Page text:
Tuesday, April 15, 2008

Assigning Blame For The Housing Hangover

Mortgage brokers and fair housing issues are the latest targets in quantified studies that point the finger of blame at those responsible for the current housing slowdown.

by Broderick Perkins
© 2008 DeadlineNews.Com

Deadline Newsroom - There's plenty of blame to go around in today's sour housing market.

Home buyers who didn't read the small print.

Speculators who didn't read the writing on the wall.

The Federal Reserve for not reading market conditions fast enough.

Now, mortgage brokers are the latest target in a study that says they often didn't give borrowers an opportunity to read the small print.

That missed opportunity cost some borrowers thousands of dollars more than they needed to pay for a home loan.

The extra cost could make the difference between maintaining homeownership or losing it to foreclosure.

"Steered Wrong: Brokers, Borrowers and Subprime Loans" is the first study to quantify the effect of broker compensation on borrowers, according to the Center for Responsible Lending (CRL). The center conducted the study with an analysis of 1.7 million mortgages made between 2004 and 2006.

The study found that borrowers with weak credit often obtained brokered mortgages that carried higher interest rates than the same loan obtained directly from the lender.

In the first four years of a loan, that could cost more than $5,000. Over a 30-year period the extra cost amounts to $36,000, according to the study.

That's not just because borrowers had weak credit. Compensation from lenders to brokers, called "yield spread premiums" or "YSPs" give brokers an incentive to steer borrowers to higher priced mortgages, the study says.

The study also blamed a lack of transparency and the complexity of the loans in the subprime market for making it tough for borrowers to know if there's a cheaper mortgage available.

However, the study also found, for others, brokers can often make a better deal than going directly to the lender.

Those with better credit fare better and get comparable loan prices whether they go through a broker or directly to a retail lender.

Borrowers with very high credit tend to get a better deal through a broker than from a direct lender.

The study recommends that policymakers should ban practices that give brokers an incentive to overcharge subprime borrowers; ensure that lenders take responsibility for brokered loans made in their name and policymakers should set standards requiring brokers to serve customers' interests.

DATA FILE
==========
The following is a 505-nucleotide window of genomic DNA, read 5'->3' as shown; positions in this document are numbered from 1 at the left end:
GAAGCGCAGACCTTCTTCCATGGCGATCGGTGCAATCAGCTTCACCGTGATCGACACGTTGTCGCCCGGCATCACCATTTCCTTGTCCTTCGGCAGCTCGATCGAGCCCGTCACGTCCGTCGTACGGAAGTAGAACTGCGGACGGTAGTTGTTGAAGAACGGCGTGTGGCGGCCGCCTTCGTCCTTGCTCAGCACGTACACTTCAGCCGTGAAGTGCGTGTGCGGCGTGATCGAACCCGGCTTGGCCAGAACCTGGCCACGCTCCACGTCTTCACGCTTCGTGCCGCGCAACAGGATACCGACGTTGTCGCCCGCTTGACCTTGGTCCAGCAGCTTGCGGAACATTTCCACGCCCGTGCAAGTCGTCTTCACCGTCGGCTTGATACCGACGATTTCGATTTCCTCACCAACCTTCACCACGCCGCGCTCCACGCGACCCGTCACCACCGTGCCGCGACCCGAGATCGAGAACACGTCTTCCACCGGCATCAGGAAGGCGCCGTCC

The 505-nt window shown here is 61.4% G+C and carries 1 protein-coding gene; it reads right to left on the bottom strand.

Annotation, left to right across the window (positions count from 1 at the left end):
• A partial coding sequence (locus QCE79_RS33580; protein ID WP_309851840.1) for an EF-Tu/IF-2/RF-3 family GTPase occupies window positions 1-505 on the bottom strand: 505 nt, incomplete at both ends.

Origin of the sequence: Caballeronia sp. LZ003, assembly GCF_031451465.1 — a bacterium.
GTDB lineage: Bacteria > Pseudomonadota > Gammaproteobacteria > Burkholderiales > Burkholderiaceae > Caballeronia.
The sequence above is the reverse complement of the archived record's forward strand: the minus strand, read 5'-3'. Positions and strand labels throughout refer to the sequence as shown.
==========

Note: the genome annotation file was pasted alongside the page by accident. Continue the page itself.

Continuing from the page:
Documented discrimination gets some of the blame

In a related study with another "first" element, the National Fair Housing Alliance documents racial and ethnic discrimination and the lack of fair housing enforcement as a contributor to the foreclosure fallout. That's the first time a documented study links discrimination of the housing hangover.

Marking the 40th anniversary of the passage of the federal Fair Housing Act, the alliance says some 3.7 million people face discrimination when they seek housing, but the U.S. Department of Housing and Urban Development (HUD) only issue 31 related charges of discrimination in 2007 while the Department of Justice filed just 35 cases.

"Lack of federal oversight of the work of mortgage lenders and brokers has led us to today's foreclosure crisis," said Shanna L. Smith, President and CEO of the alliance.

The alliance sites "countless studies" that demonstrate unscrupulous lenders targeted minority buyers yet the total number of fair housing complaints filed represents less than on percent of the annual incidence of discrimination.

"Private fair housing groups with minimal resources have processed 10 times more fair lending complaints than the federal government," continued Smith. "How is this possible? This is inexcusable."

For more on who's to blame (it ain't the media), read:

• Wall Street Journal's "His Legacy Tarnished, Greenspan Goes on Defensive".

• Greg Fielding, J. Rockcliff Realtors, "Why Home Values Are Falling", Bay Area Housing Review Blog.

Also see: DeadlineNews.Com's "The Media Didn't Do It" coverage.

© 2008 DeadlineNews.Com

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Broderick Perkins, an award-winning consumer journalist of 30 years, is publisher and executive editor of San Jose, CA-based DeadlineNews.Com, a real estate news and consulting service, and the new Deadline Newsroom, DeadlineNews.Com's new backshop. In both cases, it's where all the news really hits home.

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